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Course Modules are designed by top HBS faculty to outline strategies for teaching courses related to business and environment. Course Modules help instructors select and sequence material for use as part of a course. Each module represents the thinking of subject matter experts about the best materials to assign and how to organize them to facilitate learning.

In addition, the Baker Library Business and Environment Research Guide points to suggested resources available to the HBS community and is a great starting place for research on environmental issues for business.

Featured Cases

MAR 2014

China Vanke (A-1)

by Lynn S. Paine, John Macomber and Keith Chi-ho Wong

As China's largest homebuilder, China Vanke Co. Ltd. (Vanke) was facing an industry downturn sparked by strong government intervention. Faced with falling prices, Vanke's president must decide whether to keep the company's pricing and product positioning intact, and how aggressively to pursue its greener building strategy. Follow-up cases present additional decisions, including how, and how aggressively, to improve safety and quality (A-2), and whether to expand into other asset classes, such as commercial real estate.

JAN 2014

Patagonia (B)

by Forest Reinhardt, Ramon Casadesus-Masanell and Lauren Barley

Patagonia produces high-quality environmentally friendly garments that command significant price premiums. In Spring 2010, Patagonia rolled out a new, radical environmental initiative called "Product Lifecycle Initiative" (PLI), which was committed to lengthening the lifecycle of each product and reducing landfill waste. This case provides an update on Patagonia's PLI as well as on other company environmental and social commitments.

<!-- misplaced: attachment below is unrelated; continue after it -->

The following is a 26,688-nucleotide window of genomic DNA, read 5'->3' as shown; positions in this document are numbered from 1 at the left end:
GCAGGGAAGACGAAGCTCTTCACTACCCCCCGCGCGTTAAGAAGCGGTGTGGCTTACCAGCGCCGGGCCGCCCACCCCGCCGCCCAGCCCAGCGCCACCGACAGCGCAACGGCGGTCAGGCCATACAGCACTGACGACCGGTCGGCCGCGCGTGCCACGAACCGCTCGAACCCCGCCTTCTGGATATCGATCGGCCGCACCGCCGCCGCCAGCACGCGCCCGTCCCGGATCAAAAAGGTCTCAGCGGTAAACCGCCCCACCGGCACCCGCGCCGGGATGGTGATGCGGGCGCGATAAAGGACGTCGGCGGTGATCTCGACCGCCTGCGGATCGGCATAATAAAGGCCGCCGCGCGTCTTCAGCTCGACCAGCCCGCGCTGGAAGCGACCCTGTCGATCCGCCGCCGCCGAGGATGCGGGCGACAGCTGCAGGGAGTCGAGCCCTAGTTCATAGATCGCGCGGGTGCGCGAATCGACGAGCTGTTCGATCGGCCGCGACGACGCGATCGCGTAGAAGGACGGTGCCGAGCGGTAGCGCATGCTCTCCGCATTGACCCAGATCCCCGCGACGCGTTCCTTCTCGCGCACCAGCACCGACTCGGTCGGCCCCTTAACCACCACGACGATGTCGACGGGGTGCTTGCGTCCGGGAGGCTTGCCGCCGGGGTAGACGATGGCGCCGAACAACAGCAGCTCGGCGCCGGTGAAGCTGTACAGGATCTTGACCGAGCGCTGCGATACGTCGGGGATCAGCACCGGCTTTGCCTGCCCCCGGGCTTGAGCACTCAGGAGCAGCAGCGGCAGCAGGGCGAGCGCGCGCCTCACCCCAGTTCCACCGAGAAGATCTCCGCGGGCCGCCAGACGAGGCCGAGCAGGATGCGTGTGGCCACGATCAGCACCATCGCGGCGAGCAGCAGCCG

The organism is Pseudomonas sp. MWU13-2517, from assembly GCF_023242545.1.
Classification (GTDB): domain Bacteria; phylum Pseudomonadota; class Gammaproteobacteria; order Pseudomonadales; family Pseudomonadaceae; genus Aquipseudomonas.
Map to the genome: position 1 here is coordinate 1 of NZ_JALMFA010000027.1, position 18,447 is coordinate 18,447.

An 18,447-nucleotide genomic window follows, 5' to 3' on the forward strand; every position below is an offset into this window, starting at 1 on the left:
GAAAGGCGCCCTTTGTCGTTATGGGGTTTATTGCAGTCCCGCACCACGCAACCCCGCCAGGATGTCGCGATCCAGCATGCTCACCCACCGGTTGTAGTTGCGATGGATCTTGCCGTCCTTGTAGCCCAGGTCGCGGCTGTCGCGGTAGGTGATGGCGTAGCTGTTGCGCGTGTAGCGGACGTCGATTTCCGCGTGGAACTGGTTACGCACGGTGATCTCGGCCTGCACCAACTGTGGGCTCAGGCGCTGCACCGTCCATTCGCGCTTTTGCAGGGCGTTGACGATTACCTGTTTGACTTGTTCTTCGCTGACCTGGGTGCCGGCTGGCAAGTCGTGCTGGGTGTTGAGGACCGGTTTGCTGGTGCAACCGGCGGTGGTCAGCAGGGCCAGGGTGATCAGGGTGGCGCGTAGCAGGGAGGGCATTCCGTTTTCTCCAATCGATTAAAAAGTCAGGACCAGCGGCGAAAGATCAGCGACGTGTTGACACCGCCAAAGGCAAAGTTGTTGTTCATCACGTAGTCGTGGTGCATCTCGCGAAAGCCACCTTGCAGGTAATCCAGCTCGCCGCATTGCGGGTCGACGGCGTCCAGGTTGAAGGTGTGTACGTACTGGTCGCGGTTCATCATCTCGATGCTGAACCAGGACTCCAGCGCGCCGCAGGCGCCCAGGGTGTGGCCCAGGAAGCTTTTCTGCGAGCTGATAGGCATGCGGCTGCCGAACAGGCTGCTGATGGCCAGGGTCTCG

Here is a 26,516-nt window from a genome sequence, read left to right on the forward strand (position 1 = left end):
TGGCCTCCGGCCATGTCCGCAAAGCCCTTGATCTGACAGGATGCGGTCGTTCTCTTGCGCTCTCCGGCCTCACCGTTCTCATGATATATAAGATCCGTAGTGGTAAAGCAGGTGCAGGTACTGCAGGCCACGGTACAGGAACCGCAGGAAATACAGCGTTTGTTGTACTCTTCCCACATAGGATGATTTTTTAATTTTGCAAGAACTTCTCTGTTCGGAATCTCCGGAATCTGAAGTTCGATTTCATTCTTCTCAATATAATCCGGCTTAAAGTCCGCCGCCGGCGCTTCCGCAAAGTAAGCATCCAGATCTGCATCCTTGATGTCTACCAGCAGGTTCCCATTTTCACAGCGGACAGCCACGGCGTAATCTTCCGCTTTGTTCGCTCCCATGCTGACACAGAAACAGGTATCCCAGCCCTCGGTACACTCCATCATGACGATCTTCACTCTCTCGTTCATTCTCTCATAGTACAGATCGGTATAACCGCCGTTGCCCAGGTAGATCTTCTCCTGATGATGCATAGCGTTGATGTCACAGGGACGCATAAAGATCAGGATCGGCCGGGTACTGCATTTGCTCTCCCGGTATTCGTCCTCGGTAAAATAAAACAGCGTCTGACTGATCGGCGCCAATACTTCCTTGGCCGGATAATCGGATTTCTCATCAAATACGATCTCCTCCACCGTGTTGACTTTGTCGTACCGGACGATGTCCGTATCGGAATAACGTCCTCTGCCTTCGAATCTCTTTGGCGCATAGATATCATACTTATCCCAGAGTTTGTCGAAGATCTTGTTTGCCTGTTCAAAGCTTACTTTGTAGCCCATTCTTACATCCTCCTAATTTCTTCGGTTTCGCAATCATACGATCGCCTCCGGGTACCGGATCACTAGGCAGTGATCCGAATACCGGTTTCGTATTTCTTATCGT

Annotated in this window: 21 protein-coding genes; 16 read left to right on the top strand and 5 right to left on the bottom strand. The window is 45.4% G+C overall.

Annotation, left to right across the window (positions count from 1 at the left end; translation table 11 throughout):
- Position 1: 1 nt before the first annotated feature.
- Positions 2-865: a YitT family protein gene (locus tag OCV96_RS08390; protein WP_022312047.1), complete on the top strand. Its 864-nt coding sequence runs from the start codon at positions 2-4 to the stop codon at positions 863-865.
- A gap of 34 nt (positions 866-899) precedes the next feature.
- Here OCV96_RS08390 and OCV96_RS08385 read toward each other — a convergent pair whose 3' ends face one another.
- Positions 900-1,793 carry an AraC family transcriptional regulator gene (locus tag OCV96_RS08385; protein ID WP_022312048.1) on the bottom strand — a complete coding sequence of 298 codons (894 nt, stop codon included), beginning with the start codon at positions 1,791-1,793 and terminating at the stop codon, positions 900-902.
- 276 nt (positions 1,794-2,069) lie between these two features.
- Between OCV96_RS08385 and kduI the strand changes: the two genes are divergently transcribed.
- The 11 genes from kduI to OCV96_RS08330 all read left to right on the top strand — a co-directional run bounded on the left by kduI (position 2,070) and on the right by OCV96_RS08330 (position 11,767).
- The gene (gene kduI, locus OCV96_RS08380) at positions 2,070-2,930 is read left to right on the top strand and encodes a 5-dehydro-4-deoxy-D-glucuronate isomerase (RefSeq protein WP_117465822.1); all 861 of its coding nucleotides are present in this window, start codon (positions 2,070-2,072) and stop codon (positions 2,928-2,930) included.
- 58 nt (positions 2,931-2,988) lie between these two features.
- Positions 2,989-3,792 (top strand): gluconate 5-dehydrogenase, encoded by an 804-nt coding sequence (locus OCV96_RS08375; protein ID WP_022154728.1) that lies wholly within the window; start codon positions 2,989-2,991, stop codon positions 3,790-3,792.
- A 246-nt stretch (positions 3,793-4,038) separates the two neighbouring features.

SEP 2013

The U.S. Shale Revolution: Global Rebalancing?

by Laura Alfaro, Richard H.K. Vietor and Hilary White

Beginning less than a decade ago, the U.S. shale revolution began transforming the nation's energy outlook. Technological advances in horizontal drilling and "fracking" facilitated access to substantial new reserves of natural gas and light oil, imbedded in shale formations thousands of feet beneath the earth's surface. Because government policy directly controlled gas exports (as LNG), oil exports, and pipeline imports, public policy became the object of intense disputes among oil and gas producers, manufacturing and petrochemical interests, utilities, and environmentalists.


Featured Publications

JUL 2014

Sustainability in the Boardroom: Lessons from Nike's Playbook

by Lynn S. Paine

More and more companies recognize the importance of corporate responsibility to their long-term success—and yet the matter gets short shrift in most boardrooms, consistently ranking at the bottom of some two dozen possible priorities. Many years ago labor conditions in Asian contract factories prompted Nike board member Jill Ker Conway to lobby for a board-level corporate responsibility committee, which the company created in 2001. In the years since, the committee has steadily broadened its purview, now advising on a broad range of issues including innovation and acquisitions in addition to labor practices and resource sustainability.

APR 2014

Can an 'Ethical' Bank Support Guns and Fracking?

by Christopher Marquis and Juan Almandoz

A case study is presented on business ethics and bank management. The situation facing the president of a community bank established to operate as a green business and to consider ethical issues of bank loans when it is considering an application for a large commercial loan by a firearms industry company in its community is examined.


Recently Added

11 Dec 2014
Aspen Skiing Company Video Supplement
by Michael W. Toffel


07 Nov 2014
Disrupting the Meat Industry: Tissue Culture Beef
by Jose B. Alvarez and Matthew G. Preble


01 Nov 2014
Government Green Procurement Spillovers: Evidence from Municipal Building Policies in California
by Timothy Simcoe and Michael W. Toffel